Philip Hoare was born in Southampton and is the author of seven non-fiction books. His latest work, the magical The Sea Inside (published by Fourth Estate), is an invigorating tour of the sea, its islands, birds and beasts. Along the way, Hoare meets a cast of recluses, outcasts and travellers, from eccentric artists and scientists to tattooed warriors, as well as marvellous creatures, from a gothic crow to a great whale. Philip is a keen sea swimmer. Even in the depths of winter. Philip Hoare’s filmic alter ego is Thomas Jerome Newton from The Man Who Fell to Earth. Eithne Farry
There is no contest as to my avatar. He is Thomas Jerome Newton, the flame-haired, paper-skinned, grounded angel in The Man Who Fell to Earth. In 1976, when Nicolas Roeg’s movie came out, I went to see it three times at the cinema. I even took my cassette recorder and taped the soundtrack. I so identified with Newton that friends accused me of making my nose bleed in a Tube lift to emulate a similar scene in the movie. I also wore plastic sandals like Newton. I nearly fainted at the private view of ‘David Bowie is’ at the Victoria & Albert Museum earlier this year when I came face to face with the black suit and white shirt Bowie wore for the film.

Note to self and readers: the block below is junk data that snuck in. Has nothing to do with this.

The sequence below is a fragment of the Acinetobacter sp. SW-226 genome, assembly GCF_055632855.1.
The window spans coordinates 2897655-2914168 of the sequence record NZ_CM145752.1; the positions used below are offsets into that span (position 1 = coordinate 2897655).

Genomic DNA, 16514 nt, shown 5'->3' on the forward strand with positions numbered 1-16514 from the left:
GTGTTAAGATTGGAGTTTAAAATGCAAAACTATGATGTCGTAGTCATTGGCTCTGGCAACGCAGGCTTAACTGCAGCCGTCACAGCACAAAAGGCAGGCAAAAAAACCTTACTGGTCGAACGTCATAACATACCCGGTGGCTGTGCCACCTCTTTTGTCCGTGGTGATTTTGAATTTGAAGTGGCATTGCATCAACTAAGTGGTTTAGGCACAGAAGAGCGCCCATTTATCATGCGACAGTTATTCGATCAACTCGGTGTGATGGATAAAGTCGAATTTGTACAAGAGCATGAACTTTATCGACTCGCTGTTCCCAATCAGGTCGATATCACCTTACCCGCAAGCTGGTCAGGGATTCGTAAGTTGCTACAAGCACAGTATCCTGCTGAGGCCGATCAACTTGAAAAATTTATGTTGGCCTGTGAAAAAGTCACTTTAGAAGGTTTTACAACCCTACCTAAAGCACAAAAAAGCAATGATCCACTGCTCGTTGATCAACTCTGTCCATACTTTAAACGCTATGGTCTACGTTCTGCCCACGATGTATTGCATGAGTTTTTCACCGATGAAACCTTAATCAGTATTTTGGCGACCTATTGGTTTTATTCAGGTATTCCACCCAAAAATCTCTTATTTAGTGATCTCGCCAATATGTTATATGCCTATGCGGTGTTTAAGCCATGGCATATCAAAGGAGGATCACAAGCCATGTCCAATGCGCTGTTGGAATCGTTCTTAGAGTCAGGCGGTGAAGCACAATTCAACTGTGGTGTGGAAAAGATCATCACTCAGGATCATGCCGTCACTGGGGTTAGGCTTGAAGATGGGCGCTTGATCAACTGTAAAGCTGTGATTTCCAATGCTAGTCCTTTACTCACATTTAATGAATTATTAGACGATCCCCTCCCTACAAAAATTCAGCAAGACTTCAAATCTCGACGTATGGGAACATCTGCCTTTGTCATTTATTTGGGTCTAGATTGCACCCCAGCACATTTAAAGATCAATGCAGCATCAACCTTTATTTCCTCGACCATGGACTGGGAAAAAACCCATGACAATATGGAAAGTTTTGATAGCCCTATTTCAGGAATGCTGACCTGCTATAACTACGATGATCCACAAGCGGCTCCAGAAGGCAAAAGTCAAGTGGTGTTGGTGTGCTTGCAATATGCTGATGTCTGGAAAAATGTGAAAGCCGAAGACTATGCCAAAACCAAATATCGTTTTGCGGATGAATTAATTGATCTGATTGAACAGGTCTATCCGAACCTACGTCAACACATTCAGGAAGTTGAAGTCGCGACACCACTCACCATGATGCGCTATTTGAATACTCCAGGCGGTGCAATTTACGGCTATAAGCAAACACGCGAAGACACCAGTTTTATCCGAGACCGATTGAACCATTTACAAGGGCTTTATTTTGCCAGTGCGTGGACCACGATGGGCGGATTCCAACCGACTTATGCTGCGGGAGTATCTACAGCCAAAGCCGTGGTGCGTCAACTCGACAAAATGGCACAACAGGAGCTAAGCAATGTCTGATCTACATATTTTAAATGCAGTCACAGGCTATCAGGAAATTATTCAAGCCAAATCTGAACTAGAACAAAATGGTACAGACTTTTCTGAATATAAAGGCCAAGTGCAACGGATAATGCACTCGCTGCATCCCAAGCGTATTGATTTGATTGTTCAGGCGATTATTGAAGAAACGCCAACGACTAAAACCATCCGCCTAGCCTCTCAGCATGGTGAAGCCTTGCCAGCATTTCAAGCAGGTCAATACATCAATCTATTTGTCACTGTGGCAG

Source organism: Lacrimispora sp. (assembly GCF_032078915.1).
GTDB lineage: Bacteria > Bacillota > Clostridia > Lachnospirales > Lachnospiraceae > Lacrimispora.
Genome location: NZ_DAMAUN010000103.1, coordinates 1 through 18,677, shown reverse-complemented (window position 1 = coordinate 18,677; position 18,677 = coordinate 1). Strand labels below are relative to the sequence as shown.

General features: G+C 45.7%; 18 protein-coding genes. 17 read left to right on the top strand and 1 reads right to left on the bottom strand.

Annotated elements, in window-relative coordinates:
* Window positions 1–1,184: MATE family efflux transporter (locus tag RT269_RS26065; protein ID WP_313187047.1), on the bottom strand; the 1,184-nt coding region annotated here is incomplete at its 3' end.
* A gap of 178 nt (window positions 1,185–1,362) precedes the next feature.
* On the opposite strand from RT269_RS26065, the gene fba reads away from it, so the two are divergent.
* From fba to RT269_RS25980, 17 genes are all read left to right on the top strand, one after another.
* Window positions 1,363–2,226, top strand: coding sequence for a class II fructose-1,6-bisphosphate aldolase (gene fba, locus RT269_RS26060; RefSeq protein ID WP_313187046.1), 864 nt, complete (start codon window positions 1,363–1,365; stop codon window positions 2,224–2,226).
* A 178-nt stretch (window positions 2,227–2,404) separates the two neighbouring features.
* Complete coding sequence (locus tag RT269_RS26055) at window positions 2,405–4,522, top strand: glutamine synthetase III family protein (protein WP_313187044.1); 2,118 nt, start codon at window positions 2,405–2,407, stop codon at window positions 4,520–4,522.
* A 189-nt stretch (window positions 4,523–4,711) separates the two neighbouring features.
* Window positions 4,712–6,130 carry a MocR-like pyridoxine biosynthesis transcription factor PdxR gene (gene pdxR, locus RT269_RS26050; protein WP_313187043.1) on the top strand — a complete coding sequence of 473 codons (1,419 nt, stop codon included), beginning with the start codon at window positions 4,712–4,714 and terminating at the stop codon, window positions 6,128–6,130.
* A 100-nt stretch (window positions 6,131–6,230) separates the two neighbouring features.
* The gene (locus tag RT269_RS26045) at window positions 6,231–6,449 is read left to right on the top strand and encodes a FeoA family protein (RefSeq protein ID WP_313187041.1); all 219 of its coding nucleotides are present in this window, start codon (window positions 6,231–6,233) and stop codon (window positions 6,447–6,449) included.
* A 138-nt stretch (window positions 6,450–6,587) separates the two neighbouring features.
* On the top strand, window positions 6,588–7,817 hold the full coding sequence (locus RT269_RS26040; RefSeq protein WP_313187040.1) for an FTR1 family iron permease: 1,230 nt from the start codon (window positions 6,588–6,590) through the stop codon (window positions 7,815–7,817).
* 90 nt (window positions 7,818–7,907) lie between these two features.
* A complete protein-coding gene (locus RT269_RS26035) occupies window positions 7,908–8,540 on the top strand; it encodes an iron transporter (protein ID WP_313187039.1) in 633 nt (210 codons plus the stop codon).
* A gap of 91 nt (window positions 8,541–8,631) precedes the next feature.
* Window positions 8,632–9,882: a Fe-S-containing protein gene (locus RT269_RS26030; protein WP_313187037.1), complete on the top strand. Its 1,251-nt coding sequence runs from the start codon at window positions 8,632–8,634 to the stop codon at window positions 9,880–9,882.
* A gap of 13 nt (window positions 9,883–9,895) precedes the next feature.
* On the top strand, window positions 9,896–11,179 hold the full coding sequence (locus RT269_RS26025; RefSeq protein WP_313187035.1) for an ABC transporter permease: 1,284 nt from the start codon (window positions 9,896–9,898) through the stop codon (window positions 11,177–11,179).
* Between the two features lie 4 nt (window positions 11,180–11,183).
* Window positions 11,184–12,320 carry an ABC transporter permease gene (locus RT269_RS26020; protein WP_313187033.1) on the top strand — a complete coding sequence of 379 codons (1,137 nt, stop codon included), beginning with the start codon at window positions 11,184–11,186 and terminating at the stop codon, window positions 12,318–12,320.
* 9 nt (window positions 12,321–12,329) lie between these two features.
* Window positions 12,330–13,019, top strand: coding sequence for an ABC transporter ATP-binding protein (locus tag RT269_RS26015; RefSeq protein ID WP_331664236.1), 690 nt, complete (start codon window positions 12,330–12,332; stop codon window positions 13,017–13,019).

But it wasn’t just about my adulation for the Thin White Duke (whom I saw for the first time that year on the Station to Station tour at Earl’s Court; the opening act was Bunel’s Un chien andalou (1929), and Bowie performed in a similar black and white outfit, lit by Dan Flavin-like white strip lights). Roeg’s fantastical film has elements of Powell and Pressburger as much as it has of science fiction or surrealism.
The film’s references to Auden and Icarus echo Bowie’s shape-shifting personae (as well as 1970s dystopia). At one point, Newton is being driven through the American wilderness (a sequence inspired by the Cracked Actor (1975) documentary, which prompted Roeg to cast Bowie) when you suddenly hear a burst of hillbilly banjo and see, through a weird watery sepia, a vision of 19th century sharecroppers.
Newton crosses zones and cultures, an existential figure, a stranded alien in search of water for his parched planet. The scene in which he stands at the end of a dock was, to me, a direct echo of Jay Gatsby standing at the end of his Long Island dock, looking out to a green light and ‘the orgastic future that year by year recedes before us’.
For someone addicted to swimming in the sea every day, often in the dark and lonely hour before dawn, Newton’s predicament still strikes me, long and deep.